Dr. Rosenberg wasn’t originally going to include his family and sister’s story, and in the film, you can tell that the rehashing he does is painful. “I intended to make a film that had nothing to do with me. [A film] that would show life in the emergency room, because that’s always interesting and exciting. But it was not really fair to the viewers because they wouldn’t know why I was there and why I was doing it,” Dr. Rosenberg explained. “When you film someone in the emergency room, you get a glimpse of someone in a moment in time, but it’s not really the whole picture. You don’t know what they’re like when they’re well, with their family, at work; there’s so much you don’t know about them.”
But the effect is one of visible solidarity with his subjects: Bedlam doesn’t gawk at or scrutinize the people with mental illness it encounters or their families; instead, the film becomes a charged vessel for action. “I felt that to really do justice to the subjects in the film, I’d really have to go to homes and collaborate with them and find them,” said Dr. Rosenberg. “And the beauty of filmmaking is in doing that, I found Patrisse, Monte’s sister, who ended up being one of the world’s foremost activists by the time the film was over.”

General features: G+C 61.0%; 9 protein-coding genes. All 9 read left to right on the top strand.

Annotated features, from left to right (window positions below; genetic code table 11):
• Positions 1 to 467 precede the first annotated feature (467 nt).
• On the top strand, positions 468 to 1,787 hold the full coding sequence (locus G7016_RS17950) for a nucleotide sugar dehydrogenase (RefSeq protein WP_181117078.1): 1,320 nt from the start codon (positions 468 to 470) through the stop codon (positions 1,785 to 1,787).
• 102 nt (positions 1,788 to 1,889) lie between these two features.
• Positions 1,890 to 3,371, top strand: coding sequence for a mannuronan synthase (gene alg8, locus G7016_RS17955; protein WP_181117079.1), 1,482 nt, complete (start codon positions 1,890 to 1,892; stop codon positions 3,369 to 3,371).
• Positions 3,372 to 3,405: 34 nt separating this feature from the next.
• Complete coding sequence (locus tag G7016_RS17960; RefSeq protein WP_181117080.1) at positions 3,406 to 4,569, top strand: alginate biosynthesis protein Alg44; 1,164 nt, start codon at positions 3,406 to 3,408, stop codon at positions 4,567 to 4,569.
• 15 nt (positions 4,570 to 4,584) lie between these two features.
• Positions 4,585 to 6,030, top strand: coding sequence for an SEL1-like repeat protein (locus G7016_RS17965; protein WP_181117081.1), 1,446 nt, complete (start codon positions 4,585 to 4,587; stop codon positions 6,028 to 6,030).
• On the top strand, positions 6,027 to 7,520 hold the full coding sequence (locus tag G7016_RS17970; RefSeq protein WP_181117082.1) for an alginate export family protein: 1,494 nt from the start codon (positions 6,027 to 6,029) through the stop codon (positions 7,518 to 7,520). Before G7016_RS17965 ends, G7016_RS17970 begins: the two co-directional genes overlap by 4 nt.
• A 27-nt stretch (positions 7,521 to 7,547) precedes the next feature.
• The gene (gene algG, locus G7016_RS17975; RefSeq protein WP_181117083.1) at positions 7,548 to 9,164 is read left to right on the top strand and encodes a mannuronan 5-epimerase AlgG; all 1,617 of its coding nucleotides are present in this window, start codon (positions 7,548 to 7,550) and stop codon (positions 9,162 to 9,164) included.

That is Patrisse Cullors, a co-founder of the Movement for Black Lives and member of prison abolition organization JusticeLA (she’s also a writer on the Hulu show Good Trouble). Her brother, Monte, goes in and out of the ER and prison due to his schizoaffective and bipolar disorders, and Patrisse’s lifelong activism coalesces around the act of caring and thus advocating for him. We first meet Monte in 2013, in the psych ER, where he is kind, energetic, and also in the middle of an episode—he had previously stopped taking his medication, and is having visions of fantastical horned adversaries.
Patrisse understands that caring for her brother will be lifetime work—and it’s work she’s honored to do. In the film, she explains that when her brother was first diagnosed, she made the decision she would never let his condition negatively affect how she sees him. It’s a theoretically simple sentiment, but one you see play out in the documentary in incredible ways. Monte is a big black man, and so racism—wherein he is seen as a threat to the state not only because of his illness but because of his racial identity—becomes yet another preexisting condition. So, in co-founding the Movement for Black Lives and JusticeLA, Patrisse had the question of mental illness at the front of her mind.